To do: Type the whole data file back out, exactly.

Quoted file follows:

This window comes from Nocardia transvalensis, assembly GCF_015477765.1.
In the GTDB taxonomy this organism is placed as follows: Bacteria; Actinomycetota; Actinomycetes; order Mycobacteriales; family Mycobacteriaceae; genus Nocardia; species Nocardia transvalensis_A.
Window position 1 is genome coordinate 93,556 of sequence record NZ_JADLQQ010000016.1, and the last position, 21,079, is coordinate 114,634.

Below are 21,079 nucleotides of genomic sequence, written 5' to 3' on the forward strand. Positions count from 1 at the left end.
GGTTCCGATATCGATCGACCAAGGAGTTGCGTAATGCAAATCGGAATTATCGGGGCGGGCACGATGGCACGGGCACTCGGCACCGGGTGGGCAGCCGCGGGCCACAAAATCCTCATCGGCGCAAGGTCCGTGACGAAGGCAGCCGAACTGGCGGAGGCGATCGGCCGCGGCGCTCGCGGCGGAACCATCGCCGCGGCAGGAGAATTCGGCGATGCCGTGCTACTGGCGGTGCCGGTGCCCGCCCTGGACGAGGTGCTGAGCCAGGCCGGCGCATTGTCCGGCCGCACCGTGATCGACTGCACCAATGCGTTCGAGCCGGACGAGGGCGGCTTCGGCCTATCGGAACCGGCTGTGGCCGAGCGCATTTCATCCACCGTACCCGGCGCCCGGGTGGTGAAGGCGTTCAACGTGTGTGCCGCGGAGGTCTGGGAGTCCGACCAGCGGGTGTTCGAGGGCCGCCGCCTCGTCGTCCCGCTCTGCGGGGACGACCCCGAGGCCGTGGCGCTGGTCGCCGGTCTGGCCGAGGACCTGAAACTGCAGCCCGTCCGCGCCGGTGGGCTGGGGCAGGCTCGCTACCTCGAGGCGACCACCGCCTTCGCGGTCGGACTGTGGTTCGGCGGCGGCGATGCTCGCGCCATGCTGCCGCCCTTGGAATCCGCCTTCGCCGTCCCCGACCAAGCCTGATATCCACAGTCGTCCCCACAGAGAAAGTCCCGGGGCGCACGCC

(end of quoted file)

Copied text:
This window comes from Nocardia transvalensis, assembly GCF_015477765.1.
In the GTDB taxonomy this organism is placed as follows: Bacteria; Actinomycetota; Actinomycetes; order Mycobacteriales; family Mycobacteriaceae; genus Nocardia; species Nocardia transvalensis_A.
Window position 1 is genome coordinate 93,556 of sequence record NZ_JADLQQ010000016.1, and the last position, 21,079, is coordinate 114,634.

Below are 21,079 nucleotides of genomic sequence, written 5' to 3' on the forward strand. Positions count from 1 at the left end.
GGTTCCGATATCGATCGACCAAGGAGTTGCGTAATGCAAATCGGAATTATCGGGGCGGGCACGATGGCACGGGCACTCGGCACCGGGTGGGCAGCCGCGGGCCACAAAATCCTCATCGGCGCAAGGTCCGTGACGAAGGCAGCCGAACTGGCGGAGGCGATCGGCCGCGGCGCTCGCGGCGGAACCATCGCCGCGGCAGGAGAATTCGGCGATGCCGTGCTACTGGCGGTGCCGGTGCCCGCCCTGGACGAGGTGCTGAGCCAGGCCGGCGCATTGTCCGGCCGCACCGTGATCGACTGCACCAATGCGTTCGAGCCGGACGAGGGCGGCTTCGGCCTATCGGAACCGGCTGTGGCCGAGCGCATTTCATCCACCGTACCCGGCGCCCGGGTGGTGAAGGCGTTCAACGTGTGTGCCGCGGAGGTCTGGGAGTCCGACCAGCGGGTGTTCGAGGGCCGCCGCCTCGTCGTCCCGCTCTGCGGGGACGACCCCGAGGCCGTGGCGCTGGTCGCCGGTCTGGCCGAGGACCTGAAACTGCAGCCCGTCCGCGCCGGTGGGCTGGGGCAGGCTCGCTACCTCGAGGCGACCACCGCCTTCGCGGTCGGACTGTGGTTCGGCGGCGGCGATGCTCGCGCCATGCTGCCGCCCTTGGAATCCGCCTTCGCCGTCCCCGACCAAGCCTGATATCCACAGTCGTCCCCACAGAGAAAGTCCCGGGGCGCACGCC